Last month, I provided some Advice For Attending The Boston Wine Expo, twenty suggestions for making the most of your expo experience. My first suggestion was to make a plan of which wine regions and/or specific wineries tables you want to visit and taste. Rather than waste your time wandering around the hall, you should have an idea of what you want to taste. I suggested you check the list of participating exhibitors and spend some time deciding on where you want to go.
I'm also going to provide you with my own suggestions for which wines you should check out, partially based on another prior suggestion I gave to my readers: Take this opportunity to expand your palate and try different wines, hoping to find new wines to enjoy. With all the diversity of wines available, it makes little sense to spend your time drinking the same wines you drink at home all the time. Be willing to experiment and taste something different.
This list will include many of the tables where I will also sample wines as I too like to taste new wines, to expand my own vinous horizons. In addition, I may add to this list in the days up to the Expo, as additional exhibitors are added to their website.
Bodegas Hidalgo La Gitana (Table 515)
This is one of the best Sherry bodegas in Spain, and I was fortunate to visit the winery back in 2010. They will be showcasing their delicious La Gitana Manzanilla as well as a number of non-Sherry wines they produce. I haven't previously tasted these non-Sherry wines so am excited to sample them. I expect them to be quality wines based on my experience with their exquisite Sherries.
Portuguese Wines (Tables 261, 263, 265, 360, 362, 364, & 372)
As I've often said, Portugal produces some of the best value wines in the world and if you want inexpensive, but delicious, wines then you need to explore Portugal. Portugal has lots of intriguing, indigenous grapes, making their wines unique in a number of ways. Both their white and red wines are compelling. Portugal also makes fine, higher end wines as well, including amazing Ports. Take some time to explore what Portugal has to offer.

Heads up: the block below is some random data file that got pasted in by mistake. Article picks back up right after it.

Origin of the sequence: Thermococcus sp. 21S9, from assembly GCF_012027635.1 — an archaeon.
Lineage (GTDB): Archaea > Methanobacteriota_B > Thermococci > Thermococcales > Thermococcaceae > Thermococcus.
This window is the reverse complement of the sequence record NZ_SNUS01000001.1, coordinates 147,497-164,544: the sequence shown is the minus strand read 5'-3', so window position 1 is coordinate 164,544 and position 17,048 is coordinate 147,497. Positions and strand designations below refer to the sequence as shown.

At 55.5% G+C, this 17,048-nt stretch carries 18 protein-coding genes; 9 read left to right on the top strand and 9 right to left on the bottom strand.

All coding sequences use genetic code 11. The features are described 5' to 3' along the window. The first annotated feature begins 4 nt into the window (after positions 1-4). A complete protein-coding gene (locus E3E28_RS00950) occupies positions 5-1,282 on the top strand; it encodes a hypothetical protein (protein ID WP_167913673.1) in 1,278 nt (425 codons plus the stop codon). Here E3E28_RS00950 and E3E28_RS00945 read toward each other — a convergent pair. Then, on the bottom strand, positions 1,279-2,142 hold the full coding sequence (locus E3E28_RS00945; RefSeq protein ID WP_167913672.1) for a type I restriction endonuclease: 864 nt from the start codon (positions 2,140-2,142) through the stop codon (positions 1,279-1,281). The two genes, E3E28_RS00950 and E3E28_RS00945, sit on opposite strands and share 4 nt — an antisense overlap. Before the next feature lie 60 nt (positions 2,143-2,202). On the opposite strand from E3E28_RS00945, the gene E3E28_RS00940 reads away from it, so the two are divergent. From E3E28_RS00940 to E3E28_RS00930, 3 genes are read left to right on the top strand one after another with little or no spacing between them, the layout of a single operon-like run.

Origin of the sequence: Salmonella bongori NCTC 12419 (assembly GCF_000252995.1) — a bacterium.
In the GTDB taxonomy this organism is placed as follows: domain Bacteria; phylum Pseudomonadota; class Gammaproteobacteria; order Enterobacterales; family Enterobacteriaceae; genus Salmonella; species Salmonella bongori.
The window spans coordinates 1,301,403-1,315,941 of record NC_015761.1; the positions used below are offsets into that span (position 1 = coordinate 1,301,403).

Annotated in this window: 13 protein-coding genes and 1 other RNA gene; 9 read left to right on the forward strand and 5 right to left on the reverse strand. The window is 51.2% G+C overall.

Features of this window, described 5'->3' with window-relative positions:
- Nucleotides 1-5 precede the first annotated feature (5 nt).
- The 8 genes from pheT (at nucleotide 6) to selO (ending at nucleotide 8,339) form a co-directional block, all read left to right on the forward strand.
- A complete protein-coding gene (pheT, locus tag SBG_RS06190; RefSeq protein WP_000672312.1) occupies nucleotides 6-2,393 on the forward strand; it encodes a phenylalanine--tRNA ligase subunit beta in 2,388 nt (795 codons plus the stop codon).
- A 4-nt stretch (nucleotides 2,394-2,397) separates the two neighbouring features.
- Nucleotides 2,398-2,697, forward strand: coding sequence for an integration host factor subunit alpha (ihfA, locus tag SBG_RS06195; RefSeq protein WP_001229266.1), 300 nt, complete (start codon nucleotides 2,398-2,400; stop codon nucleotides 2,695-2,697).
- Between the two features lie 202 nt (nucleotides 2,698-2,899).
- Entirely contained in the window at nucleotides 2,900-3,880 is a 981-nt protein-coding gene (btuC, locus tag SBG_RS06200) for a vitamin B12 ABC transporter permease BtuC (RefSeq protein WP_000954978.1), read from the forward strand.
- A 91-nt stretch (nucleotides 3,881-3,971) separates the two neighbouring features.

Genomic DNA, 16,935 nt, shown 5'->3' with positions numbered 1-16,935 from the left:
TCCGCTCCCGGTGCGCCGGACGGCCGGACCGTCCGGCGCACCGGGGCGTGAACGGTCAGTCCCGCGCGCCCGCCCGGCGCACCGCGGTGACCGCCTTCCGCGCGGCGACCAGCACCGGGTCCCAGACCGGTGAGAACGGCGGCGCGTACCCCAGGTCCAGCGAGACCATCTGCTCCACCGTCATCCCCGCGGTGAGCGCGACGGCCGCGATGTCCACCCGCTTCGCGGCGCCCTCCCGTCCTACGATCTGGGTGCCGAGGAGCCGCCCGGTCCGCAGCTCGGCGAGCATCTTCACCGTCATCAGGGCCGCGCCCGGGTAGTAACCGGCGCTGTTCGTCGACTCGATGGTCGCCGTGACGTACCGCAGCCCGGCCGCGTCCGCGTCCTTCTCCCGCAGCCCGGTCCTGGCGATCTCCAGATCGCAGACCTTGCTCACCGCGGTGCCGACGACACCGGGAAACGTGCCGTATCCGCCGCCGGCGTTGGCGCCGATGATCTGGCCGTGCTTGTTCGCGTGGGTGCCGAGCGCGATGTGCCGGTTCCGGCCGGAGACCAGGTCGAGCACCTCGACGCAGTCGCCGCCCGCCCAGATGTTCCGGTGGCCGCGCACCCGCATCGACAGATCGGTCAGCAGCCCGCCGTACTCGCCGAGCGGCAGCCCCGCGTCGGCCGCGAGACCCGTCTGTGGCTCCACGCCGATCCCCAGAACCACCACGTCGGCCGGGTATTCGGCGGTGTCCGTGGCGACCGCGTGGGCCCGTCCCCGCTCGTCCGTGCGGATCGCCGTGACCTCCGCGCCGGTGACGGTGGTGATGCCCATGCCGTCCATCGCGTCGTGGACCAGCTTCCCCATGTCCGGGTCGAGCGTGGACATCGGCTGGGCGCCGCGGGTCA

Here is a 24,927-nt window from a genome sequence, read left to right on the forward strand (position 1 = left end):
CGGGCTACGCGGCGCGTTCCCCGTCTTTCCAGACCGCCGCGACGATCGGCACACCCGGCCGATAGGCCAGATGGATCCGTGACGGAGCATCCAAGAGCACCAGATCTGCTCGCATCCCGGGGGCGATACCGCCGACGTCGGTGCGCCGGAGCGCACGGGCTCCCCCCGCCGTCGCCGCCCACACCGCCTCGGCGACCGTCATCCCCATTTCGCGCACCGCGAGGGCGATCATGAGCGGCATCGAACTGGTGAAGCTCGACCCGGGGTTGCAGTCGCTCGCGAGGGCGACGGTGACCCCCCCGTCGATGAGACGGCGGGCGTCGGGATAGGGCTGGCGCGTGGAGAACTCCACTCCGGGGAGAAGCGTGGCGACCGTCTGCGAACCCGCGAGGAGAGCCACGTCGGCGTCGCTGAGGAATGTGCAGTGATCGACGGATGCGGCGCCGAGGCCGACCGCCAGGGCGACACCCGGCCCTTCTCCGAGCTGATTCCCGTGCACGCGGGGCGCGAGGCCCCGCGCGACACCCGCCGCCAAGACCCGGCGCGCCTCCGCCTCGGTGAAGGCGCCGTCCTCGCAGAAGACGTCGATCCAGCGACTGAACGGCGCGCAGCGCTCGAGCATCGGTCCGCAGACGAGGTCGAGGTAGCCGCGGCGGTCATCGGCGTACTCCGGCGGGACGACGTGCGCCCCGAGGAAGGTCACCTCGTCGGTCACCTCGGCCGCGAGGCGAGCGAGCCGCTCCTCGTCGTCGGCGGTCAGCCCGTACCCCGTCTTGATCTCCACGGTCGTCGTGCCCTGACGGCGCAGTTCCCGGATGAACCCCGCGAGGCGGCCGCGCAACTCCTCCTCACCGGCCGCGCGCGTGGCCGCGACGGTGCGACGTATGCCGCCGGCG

Moldovan Wines (Table 764)
Where is Moldova? You might not know anything about this Eastern European country, which was once part of the Soviet Union, but it has a lengthy history of wine production. They will be showcasing at least five wines, including a Sparkling, two Whites and two Reds, made from indigenous grapes of which you probably never have heard. I haven't had Moldova wines before so I definitely will be checking out this table. I don't know if the wines will be good or not, but I am compelled to explore these new wines.
Greek Wine (Table 720)
Greece is another country with a lengthy history of wine yet not enough consumers know about their fascinating wines. There are plenty of indigenous grapes in Greece, and they make a full gamut of wines, whites, reds, sparkling, dessert and more. I've found plenty of excellent Greek wine at prior Expos and recommend you check out what they have to offer this year.
Georgia Wines (Table 354)
The country not the state. Another country that once was part of the Soviet Union, Georgia might be the birthplace of wine production. It now produces some interesting wines, including some made in a very traditional manner in qvevri, earthenware vessels. I've enjoyed a number of Georgian wines before and continue to seek out new ones too. Why not try something different?
90+ Cellars (Table 437)
A Boston company, 90+ Cellars sources wines from all over the world, offering excellent bargains on a full array of wines. They will have plenty of good wines available for tasting at the Expo. This year, keep an eye out for the 2012 L'Amis Barbaresco, which I reviewed at an Expo preview event. They also have a few newer wines, including the Magic Door Cabernet Sauvignon (Napa, CA), Magic Door Rosso Toscana IGT (Italy), and the 90+ Cellars Lot 121 Cuvee Royale (Cotes du Rhone, France).
Expand your palate and seek out wines new to you!